Nothing can eclipse the first Lord Rothermere’s long infatuation with Hitler…
From The Daily Mail, 15th Jan 1934
From The Guardian:
The daily routine of any newspaper is structured around meetings, known as conferences, but, to quote a regular attender of them, the Mail’s meetings resemble “this weird fucking feudal court” that Dacre (“this shy and awkward, slightly scared chap”) has built around him to make himself more secure. He obtains most of his knowledge of the world via these toadying assemblies rather than any direct contact with humanity beyond the walls of Northcliffe House. The Mail’s campaign to bring the murderers of Stephen Lawrence to book was exceptional for several reasons, not least its origins: Dacre knew the boy’s father, Neville Lawrence, as a decorator who had done work on his home. The joke among Mail journalists was that their editor had had “a near-life experience”.
In the evening, when the next day’s edition is being prepared, Dacre becomes the version of himself that he probably enjoys most, which is to say loudly abusive, urgent and theatrical as he demands changes in the rarely adequate headlines, page layouts and stories that have been presented to him by his subordinates. Incompetence as well as time are the enemies, and the analogy is war. “I think they’d say he’s a hard bastard but he leads from the front,” was how Dacre, speaking on Desert Island Discs, hoped his staff would see him. A witness to his pre-deadline behaviour tells Addison that in his last-minute interventions “he really saw himself as coming to the [paper’s] rescue; [that] it was shit in everybody else’s hands until he got involved … ”
According to Addison, what the Mail amounts to is what Dacre – “not alone, sure, but certainly more than any other human being” – feels. As to what he feels, Addison’s thoughtful and persuasive analyst is a Dacre-friendly journalist he calls Terry. “His passions and the latent violence in his language must be based on panic, fear – upon really, really deep emotions,” says Terry. “I’ve always thought his rage was bluster to disguise a frailty – whatever the frailty is. And his political positions are so visceral, that’s the only way to describe them; they’re not logical or scientific or analytical at all, it’s just ‘I’m feeling this’.”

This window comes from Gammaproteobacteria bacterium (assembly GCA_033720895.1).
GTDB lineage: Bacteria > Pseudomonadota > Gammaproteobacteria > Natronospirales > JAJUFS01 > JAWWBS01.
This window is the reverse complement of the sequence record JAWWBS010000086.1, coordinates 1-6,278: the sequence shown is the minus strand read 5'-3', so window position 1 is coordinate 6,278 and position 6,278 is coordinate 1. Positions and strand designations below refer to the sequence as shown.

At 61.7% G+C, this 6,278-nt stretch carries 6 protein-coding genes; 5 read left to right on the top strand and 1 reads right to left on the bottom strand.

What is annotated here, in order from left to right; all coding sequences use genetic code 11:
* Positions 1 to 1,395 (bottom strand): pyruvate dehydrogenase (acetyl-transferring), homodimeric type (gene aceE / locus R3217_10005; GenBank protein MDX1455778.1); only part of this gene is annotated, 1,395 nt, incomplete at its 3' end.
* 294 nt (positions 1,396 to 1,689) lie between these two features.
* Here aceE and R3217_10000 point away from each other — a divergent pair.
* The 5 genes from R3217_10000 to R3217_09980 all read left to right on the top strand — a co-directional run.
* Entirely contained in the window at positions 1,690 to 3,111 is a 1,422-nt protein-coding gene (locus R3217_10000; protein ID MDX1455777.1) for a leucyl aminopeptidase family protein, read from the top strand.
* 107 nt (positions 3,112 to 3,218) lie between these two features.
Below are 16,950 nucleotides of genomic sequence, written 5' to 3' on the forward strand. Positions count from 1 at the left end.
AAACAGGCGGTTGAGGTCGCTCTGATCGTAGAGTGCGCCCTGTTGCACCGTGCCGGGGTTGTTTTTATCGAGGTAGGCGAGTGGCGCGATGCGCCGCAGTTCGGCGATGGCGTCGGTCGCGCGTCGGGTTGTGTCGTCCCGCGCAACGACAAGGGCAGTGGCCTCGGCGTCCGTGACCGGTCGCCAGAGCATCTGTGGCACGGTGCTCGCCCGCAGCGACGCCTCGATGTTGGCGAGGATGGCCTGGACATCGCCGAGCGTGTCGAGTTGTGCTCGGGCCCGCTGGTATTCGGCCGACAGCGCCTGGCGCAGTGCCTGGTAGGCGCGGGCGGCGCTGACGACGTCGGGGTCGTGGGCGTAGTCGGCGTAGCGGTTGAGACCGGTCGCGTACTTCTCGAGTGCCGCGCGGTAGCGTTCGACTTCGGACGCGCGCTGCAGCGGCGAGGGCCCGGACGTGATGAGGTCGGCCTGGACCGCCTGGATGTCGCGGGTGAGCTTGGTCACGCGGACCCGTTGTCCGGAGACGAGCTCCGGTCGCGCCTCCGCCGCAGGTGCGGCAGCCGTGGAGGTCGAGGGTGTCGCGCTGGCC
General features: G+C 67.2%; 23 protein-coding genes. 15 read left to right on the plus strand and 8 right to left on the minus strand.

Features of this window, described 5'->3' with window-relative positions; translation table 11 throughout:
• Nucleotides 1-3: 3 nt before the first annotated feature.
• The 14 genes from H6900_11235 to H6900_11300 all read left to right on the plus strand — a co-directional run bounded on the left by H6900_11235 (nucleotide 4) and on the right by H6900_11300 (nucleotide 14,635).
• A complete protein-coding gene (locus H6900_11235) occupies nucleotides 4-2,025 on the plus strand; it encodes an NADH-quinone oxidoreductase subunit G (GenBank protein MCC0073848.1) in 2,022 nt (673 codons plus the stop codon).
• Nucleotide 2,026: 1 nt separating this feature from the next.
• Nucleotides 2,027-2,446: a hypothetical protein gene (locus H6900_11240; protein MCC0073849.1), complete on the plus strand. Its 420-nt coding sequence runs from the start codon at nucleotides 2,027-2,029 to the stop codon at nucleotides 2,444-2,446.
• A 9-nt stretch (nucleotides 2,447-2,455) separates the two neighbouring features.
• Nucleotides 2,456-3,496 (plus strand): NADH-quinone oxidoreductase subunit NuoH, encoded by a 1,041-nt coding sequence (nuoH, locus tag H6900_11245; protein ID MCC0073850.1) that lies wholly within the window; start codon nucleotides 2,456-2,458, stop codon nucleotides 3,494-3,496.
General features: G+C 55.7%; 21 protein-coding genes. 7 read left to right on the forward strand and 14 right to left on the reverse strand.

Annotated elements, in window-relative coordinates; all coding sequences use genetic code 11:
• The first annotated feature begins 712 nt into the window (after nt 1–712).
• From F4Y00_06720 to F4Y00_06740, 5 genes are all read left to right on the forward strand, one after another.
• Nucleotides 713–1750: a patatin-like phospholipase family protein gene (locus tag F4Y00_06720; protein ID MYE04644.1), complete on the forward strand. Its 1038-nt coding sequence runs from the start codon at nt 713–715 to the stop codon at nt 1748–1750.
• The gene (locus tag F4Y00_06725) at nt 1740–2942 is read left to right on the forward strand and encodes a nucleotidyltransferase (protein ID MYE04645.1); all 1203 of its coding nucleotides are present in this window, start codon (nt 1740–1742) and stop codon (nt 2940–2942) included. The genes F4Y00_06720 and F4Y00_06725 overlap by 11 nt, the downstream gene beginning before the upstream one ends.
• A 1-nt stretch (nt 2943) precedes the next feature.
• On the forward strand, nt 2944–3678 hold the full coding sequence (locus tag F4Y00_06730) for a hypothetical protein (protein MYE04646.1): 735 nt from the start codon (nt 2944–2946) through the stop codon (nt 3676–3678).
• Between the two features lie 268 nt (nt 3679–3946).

I’m feeling this: that Ed Miliband’s father was a traitor, that High Court judges are “enemies of the people” (and one of them is gay). The Mail wouldn’t be the only media institution to have a troubled relationship with the truth or to present political prejudice as news, though as Britain’s first popular newspaper, founded by Alfred Harmsworth (later Lord Northcliffe) in 1896, it has a longer history in both than its rivals. There have been some spectacular examples: it was the Mail that secured maximum publicity for the Zinoviev letter, the fake document that cost Labour any hope of returning to power in 1924; it was David English, Dacre’s cool predecessor as editor, who in a commemorative piece had a detailed memory of being in Dallas when Kennedy was shot when in fact he was 1,400 miles away in New York. Of course, nothing of this kind can eclipse the first Lord Rothermere’s long infatuation with Hitler – “He is a practical mystic … a great leader of mankind” (Rothermere, 1935) – but that falls into the category of proprietorial stupidity rather than editorial deceit.